Another leftover from Sunday brunch via the Corner. Joel Pollak floated this idea a few weeks ago in a piece for Breitbart. I thought of it again on Thursday night, when I was busy enjoying my vacation from HA by watching Obama’s amnesty speech and screaming at my TV. Now here’s Cruz proposing the same plan, although with two caveats. One: It’s not so much that he wants the Senate to block O’s nominees as he wants Mitch McConnell to refuse to bring those nominations to the floor in the first place. That’s a clever way of killing two birds with one stone. If McConnell follows Cruz’s plan, Cruz can take credit among conservative voters for having been the motive force in bottling up O’s nominees. If McConnell doesn’t follow Cruz’s plan, Cruz can point to it as proof that the establishment squishes refuse to fight the White House with everything they’ve got, which of course is why we need to nominate someone like Ted Cruz in 2016. Even so, I like the idea on the merits. If Obama won’t respect Congress’s constitutional power to set policy, why should the Senate respect Obama’s constitutional power to staff the executive and judicial branches? He’s the one who declared war on separation of powers. Let him live with the consequences. Plus, who knows? Maybe he’ll go rogue again and decide that he has some sort of emergency power to confirm nominees himself if the Senate won’t do it. I figure we’re only eight or nine more grossly unconstitutional actions away from the media beginning to express “concern” about Obama’s behavior.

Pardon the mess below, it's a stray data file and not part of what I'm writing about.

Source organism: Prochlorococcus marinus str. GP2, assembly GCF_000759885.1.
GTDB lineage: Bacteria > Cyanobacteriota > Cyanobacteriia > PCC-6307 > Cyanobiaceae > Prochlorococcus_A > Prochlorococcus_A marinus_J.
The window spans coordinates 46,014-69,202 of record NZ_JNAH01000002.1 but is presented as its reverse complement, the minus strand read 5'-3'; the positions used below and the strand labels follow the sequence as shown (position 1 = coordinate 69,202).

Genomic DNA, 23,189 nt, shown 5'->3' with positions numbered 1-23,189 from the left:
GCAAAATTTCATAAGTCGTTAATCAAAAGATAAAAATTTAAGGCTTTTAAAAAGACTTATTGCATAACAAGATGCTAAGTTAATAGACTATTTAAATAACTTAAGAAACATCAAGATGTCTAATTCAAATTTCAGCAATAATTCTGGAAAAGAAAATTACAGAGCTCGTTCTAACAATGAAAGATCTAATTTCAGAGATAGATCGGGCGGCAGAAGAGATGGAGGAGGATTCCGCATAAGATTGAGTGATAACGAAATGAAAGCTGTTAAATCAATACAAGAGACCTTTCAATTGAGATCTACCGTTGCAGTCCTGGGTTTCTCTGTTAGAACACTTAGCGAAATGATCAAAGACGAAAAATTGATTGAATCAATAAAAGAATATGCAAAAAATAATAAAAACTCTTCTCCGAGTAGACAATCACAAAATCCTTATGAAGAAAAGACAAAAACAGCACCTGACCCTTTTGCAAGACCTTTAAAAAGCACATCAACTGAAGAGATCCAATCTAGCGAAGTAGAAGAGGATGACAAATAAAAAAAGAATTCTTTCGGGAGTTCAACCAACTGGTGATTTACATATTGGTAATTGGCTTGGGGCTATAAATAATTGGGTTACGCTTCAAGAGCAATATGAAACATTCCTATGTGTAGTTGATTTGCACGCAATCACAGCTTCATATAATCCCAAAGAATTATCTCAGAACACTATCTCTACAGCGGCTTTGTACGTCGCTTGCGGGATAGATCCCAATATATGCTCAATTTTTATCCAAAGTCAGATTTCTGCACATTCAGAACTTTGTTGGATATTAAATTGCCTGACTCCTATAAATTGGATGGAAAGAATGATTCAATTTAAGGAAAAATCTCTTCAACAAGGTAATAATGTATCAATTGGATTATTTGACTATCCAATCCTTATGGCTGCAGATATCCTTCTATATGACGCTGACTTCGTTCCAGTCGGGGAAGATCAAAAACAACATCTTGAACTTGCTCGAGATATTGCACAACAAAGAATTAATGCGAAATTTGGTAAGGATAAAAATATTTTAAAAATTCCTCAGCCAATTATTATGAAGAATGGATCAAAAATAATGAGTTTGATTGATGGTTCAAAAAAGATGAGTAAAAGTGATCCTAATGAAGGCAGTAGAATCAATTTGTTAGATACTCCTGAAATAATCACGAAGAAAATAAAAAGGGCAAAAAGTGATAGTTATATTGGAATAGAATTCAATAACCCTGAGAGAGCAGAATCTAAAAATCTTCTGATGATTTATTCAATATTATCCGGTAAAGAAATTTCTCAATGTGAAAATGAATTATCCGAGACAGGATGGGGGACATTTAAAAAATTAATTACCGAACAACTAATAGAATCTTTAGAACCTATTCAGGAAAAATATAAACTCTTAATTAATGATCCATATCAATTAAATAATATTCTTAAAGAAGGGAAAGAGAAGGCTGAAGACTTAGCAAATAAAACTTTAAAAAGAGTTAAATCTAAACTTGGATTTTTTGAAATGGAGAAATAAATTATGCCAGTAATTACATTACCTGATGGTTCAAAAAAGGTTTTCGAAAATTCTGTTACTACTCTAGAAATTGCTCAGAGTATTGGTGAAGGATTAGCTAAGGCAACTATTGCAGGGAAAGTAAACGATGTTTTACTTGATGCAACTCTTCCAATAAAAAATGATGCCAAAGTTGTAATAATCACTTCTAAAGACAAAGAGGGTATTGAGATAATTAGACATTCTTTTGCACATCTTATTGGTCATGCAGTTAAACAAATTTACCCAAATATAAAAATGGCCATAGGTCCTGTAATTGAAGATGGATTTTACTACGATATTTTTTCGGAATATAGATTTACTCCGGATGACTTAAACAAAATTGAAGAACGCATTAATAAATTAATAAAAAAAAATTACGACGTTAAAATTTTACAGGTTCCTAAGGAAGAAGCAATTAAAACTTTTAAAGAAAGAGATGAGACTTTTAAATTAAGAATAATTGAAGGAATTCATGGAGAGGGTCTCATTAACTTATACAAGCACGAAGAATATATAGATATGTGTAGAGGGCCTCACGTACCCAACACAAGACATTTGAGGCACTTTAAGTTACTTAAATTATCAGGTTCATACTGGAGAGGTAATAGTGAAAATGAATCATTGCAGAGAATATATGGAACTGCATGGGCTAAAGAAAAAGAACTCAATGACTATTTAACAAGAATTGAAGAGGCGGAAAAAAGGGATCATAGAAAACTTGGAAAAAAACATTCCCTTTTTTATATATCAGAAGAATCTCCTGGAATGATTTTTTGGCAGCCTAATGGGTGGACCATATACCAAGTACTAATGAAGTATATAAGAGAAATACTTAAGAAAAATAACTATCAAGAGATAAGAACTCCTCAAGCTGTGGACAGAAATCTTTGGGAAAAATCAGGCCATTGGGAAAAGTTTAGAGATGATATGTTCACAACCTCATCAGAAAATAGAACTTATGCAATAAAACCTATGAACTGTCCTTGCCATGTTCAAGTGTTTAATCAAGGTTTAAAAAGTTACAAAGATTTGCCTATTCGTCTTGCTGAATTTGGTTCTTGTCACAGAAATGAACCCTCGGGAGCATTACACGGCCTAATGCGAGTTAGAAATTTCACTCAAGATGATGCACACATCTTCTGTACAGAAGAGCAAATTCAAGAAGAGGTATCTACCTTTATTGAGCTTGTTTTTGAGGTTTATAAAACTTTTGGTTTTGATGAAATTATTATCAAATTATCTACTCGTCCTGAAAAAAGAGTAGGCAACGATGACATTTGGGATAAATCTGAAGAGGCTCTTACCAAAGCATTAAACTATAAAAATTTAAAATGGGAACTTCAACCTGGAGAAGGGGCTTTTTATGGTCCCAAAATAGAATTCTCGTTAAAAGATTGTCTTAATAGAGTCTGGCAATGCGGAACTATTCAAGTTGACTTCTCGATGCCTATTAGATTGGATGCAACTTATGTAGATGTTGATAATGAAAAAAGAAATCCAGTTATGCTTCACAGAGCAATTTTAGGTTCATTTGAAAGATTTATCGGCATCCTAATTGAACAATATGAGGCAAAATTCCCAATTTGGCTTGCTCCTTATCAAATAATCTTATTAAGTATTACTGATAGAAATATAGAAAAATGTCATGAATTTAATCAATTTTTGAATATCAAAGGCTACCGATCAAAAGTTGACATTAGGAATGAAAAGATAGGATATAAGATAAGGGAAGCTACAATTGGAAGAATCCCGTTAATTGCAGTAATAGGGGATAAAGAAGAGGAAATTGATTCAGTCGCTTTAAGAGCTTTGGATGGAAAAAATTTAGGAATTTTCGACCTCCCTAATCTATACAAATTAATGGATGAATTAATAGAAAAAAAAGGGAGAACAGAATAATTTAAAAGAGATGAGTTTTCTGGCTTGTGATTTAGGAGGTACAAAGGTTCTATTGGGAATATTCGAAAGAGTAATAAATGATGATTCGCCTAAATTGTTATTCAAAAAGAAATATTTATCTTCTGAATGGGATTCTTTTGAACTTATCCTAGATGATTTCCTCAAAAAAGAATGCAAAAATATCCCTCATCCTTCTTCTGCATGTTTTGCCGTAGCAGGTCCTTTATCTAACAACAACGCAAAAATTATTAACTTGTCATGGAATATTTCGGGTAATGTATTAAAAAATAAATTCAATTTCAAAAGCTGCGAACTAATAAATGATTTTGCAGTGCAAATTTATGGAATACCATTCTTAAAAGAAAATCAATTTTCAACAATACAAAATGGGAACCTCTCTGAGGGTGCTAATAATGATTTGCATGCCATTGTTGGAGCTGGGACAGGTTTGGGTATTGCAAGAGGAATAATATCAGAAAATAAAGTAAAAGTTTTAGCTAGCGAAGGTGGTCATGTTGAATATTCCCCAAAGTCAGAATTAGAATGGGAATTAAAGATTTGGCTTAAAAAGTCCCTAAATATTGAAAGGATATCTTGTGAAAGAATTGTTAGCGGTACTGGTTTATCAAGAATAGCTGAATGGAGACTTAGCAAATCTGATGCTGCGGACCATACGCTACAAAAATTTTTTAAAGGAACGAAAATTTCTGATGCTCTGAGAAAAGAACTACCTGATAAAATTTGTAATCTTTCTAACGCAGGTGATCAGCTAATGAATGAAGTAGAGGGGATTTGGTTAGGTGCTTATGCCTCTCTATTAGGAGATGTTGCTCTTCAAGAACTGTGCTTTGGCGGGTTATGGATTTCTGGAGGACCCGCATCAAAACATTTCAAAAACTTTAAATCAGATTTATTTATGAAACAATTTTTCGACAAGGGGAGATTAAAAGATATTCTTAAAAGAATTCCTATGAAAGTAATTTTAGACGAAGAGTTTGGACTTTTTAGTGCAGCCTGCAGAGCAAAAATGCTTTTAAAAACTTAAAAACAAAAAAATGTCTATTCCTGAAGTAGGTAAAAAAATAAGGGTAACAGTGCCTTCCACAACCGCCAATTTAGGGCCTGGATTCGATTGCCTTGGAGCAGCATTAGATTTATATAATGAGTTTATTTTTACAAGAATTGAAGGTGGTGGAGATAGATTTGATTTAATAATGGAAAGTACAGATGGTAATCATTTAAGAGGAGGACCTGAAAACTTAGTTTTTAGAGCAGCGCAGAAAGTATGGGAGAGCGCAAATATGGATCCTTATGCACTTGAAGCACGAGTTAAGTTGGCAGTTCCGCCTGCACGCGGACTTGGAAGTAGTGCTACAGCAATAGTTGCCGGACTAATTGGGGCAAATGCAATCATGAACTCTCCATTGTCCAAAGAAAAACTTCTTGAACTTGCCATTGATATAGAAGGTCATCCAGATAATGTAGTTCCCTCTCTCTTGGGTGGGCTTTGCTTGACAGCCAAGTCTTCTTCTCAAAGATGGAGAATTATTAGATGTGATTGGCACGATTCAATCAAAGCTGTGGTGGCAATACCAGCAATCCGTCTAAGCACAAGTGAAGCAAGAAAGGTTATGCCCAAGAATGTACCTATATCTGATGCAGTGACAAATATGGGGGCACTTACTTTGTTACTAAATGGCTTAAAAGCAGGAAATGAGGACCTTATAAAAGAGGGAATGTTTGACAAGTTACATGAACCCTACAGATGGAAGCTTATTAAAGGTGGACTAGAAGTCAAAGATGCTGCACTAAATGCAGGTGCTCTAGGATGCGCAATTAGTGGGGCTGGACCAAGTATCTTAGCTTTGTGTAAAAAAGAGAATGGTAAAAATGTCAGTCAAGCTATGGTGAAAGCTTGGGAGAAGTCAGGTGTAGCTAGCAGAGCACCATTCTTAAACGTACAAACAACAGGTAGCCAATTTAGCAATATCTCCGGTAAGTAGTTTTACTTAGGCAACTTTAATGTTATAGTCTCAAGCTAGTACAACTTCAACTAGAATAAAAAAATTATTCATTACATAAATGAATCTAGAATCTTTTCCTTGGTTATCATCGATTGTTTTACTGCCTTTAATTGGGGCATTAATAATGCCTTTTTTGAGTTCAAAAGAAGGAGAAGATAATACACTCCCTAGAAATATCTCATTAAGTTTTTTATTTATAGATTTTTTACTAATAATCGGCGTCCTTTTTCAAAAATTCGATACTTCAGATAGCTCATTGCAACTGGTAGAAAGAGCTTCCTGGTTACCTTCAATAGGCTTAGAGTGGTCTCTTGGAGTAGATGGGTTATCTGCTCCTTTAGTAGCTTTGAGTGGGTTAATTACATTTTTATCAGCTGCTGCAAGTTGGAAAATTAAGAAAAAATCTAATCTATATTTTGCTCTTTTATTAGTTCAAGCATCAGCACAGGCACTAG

The other caveat, per Cruz, is that the Senate should consider nominees for “vital national security positions.” Every other executive and judicial nominee will be bottled up, but people whose job is important to America’s defense get a special dispensation. That makes sense politically: This strategy will backfire, needless to say, if Democrats can twist it around to accuse Republicans of not caring about protecting the country because they refuse to approve NatSec officials. But … isn’t defunding the Department of Homeland Security, which will oversee Obama’s amnesty, one of the GOP proposals currently on the table? If so, Republicans will be accused of not caring about security no matter how many exceptions they make for nominees. Also, the timing here is odd in the sense that the two biggest vacancies in the cabinet right now — Attorney General and, as of this morning, Secretary of Defense — just so happen to be key NatSec positions. I’m imagining Mitch McConnell walking out to the mic, solemnly vowing to protest the president’s lawlessness by refusing to consider any new nominees, and then adding, “Oh yeah, except for the two positions that everyone’s spent weeks talking about. Those are too important for a petty constitutional crisis like this.” If we’re going to carve out big-name exceptions to the “no new nominees” rule, maybe we’re better off just blocking judicial nominees.
Whatever ends up happening, can we at least avoid a censure resolution? At this point in history, with Congress so pitifully weak vis-a-vis the executive, a rhetorical wrist slap would feel more pathetic than ignoring any formal condemnation altogether.